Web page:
Rail Runner: Remember Gov. Richardson? Big Bad Bill (back in the day) sold the state a pig in a poke and now we’re stuck with it. This transit system is also considered the Great New Mexico Train Robbery. The bigger ‘take away’ is the rail line still costs the state about $15,000 a year per daily commuter, not counting capital cost for the $55 million dollars to install positive train control, as required by federal law. The system has been a loser from day one. Time to switch to NG buses.

Film Industry: Another Bill Richardson ‘success’ story that was piggy-backed off Gov. Gary Johnson’s original film program. NM Film Industry in 2018 has been very busy but the State is still coming out on the short end of the revenue stream by hundreds of millions. In the 2019 session the Legislature agreed to appropriate (up to) $250 million to pay off some of that “debt.” while the subsidy program continues to cost the tax payer an estimated $150 million annually. Time to switch the lights off.

Spaceport America: Just when you thought Gov. Bill Richardson couldn’t top his other boondoggles, along comes “Spaceport America” as New Mexico’s worst example of the sunk-cost fallacy. Gov. Bill Richardson once claimed that Spaceport America would make southern New Mexico “a pioneer in the private space industry.” Ten years later, that still hasn’t happened after the initial $250 million subsidy and the $12 million in annual expenses. Time for a lift off or a send off.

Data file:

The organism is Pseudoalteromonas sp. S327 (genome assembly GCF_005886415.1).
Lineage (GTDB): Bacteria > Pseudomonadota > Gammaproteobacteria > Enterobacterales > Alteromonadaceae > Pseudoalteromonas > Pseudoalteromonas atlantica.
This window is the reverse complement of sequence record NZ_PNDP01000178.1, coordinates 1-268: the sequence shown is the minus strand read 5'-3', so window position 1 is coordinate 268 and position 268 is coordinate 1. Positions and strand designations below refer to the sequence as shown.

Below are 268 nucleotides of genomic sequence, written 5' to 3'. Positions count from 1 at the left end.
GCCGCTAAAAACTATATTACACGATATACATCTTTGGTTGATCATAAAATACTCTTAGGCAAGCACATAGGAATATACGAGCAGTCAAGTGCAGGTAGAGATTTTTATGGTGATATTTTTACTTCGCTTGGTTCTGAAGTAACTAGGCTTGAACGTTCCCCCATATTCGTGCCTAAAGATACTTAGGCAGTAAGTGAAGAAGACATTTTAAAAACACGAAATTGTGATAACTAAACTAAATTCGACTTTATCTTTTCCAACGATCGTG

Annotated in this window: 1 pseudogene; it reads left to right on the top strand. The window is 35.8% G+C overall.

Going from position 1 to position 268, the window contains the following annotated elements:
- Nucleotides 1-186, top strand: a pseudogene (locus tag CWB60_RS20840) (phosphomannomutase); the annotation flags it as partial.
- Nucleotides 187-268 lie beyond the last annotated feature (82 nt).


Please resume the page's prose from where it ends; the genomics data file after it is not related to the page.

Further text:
Energy Transition Act: Here is the latest potential boondoggle that is trying to get off the ground. Actually, it will completely change the landscape of our enchanted lands of New Mexico. What is known for sure is that the ETA won’t have any detectable effect on climate change. This means that politicians and other ETA advocates are asking — more accurately, forcing — New Mexicans to squander their money on something that would have almost next to zero benefits to the state. Time to go with nuclear energy.

Governor Lujan Grisham: Michelle was groomed by Gov. Bill Richardson. As our new Governor with a billion dollars in reserve from the booming oil industry, she has managed to increase the 2019 state budget by that one billion leaving the state with a balanced budget (state law) and no reserve. She is depending on another boom year from O&G to sustain her shopping spree. The ETA is her pet project and wants to make it the ‘hallmark’ of her administration. Time to start thinking about a replacement.

Each of the boondoggles listed above have defined boundaries (sunsets) where if the cost becomes to great for the state to handle, they could be terminated. One of the cruelest manifestations of illogical thinking is the sunk-cost fallacy and unfortunately, this state is guilty of placing that burden on the good people of New Mexico.